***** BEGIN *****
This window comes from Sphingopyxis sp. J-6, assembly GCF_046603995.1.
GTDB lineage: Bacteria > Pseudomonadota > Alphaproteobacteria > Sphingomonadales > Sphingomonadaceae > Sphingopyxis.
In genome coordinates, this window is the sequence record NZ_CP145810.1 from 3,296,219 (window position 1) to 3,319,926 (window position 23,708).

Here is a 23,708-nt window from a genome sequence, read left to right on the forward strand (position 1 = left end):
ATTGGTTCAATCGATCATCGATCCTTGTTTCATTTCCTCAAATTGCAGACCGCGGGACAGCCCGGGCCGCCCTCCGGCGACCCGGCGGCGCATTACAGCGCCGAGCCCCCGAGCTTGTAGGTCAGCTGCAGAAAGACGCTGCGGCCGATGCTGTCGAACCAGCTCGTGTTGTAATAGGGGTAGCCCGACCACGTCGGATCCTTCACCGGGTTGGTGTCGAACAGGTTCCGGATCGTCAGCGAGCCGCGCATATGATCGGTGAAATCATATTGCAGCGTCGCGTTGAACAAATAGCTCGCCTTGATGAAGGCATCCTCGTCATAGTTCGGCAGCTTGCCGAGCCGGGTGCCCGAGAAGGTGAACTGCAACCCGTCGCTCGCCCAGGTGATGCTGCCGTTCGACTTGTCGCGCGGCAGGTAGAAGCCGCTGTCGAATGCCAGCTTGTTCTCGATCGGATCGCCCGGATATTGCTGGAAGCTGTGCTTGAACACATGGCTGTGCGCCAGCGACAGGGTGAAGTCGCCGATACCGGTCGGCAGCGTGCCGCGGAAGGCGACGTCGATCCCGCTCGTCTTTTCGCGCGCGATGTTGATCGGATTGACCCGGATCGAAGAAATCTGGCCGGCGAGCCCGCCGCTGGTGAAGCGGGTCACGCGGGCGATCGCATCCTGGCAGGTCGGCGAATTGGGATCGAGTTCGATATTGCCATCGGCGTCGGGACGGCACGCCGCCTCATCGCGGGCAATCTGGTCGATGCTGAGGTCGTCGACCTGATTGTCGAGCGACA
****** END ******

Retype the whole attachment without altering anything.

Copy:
This window comes from Sphingopyxis sp. J-6, assembly GCF_046603995.1.
GTDB lineage: Bacteria > Pseudomonadota > Alphaproteobacteria > Sphingomonadales > Sphingomonadaceae > Sphingopyxis.
In genome coordinates, this window is the sequence record NZ_CP145810.1 from 3,296,219 (window position 1) to 3,319,926 (window position 23,708).

Here is a 23,708-nt window from a genome sequence, read left to right on the forward strand (position 1 = left end):
ATTGGTTCAATCGATCATCGATCCTTGTTTCATTTCCTCAAATTGCAGACCGCGGGACAGCCCGGGCCGCCCTCCGGCGACCCGGCGGCGCATTACAGCGCCGAGCCCCCGAGCTTGTAGGTCAGCTGCAGAAAGACGCTGCGGCCGATGCTGTCGAACCAGCTCGTGTTGTAATAGGGGTAGCCCGACCACGTCGGATCCTTCACCGGGTTGGTGTCGAACAGGTTCCGGATCGTCAGCGAGCCGCGCATATGATCGGTGAAATCATATTGCAGCGTCGCGTTGAACAAATAGCTCGCCTTGATGAAGGCATCCTCGTCATAGTTCGGCAGCTTGCCGAGCCGGGTGCCCGAGAAGGTGAACTGCAACCCGTCGCTCGCCCAGGTGATGCTGCCGTTCGACTTGTCGCGCGGCAGGTAGAAGCCGCTGTCGAATGCCAGCTTGTTCTCGATCGGATCGCCCGGATATTGCTGGAAGCTGTGCTTGAACACATGGCTGTGCGCCAGCGACAGGGTGAAGTCGCCGATACCGGTCGGCAGCGTGCCGCGGAAGGCGACGTCGATCCCGCTCGTCTTTTCGCGCGCGATGTTGATCGGATTGACCCGGATCGAAGAAATCTGGCCGGCGAGCCCGCCGCTGGTGAAGCGGGTCACGCGGGCGATCGCATCCTGGCAGGTCGGCGAATTGGGATCGAGTTCGATATTGCCATCGGCGTCGGGACGGCACGCCGCCTCATCGCGGGCAATCTGGTCGATGCTGAGGTCGTCGACCTGATTGTCGAGCGACA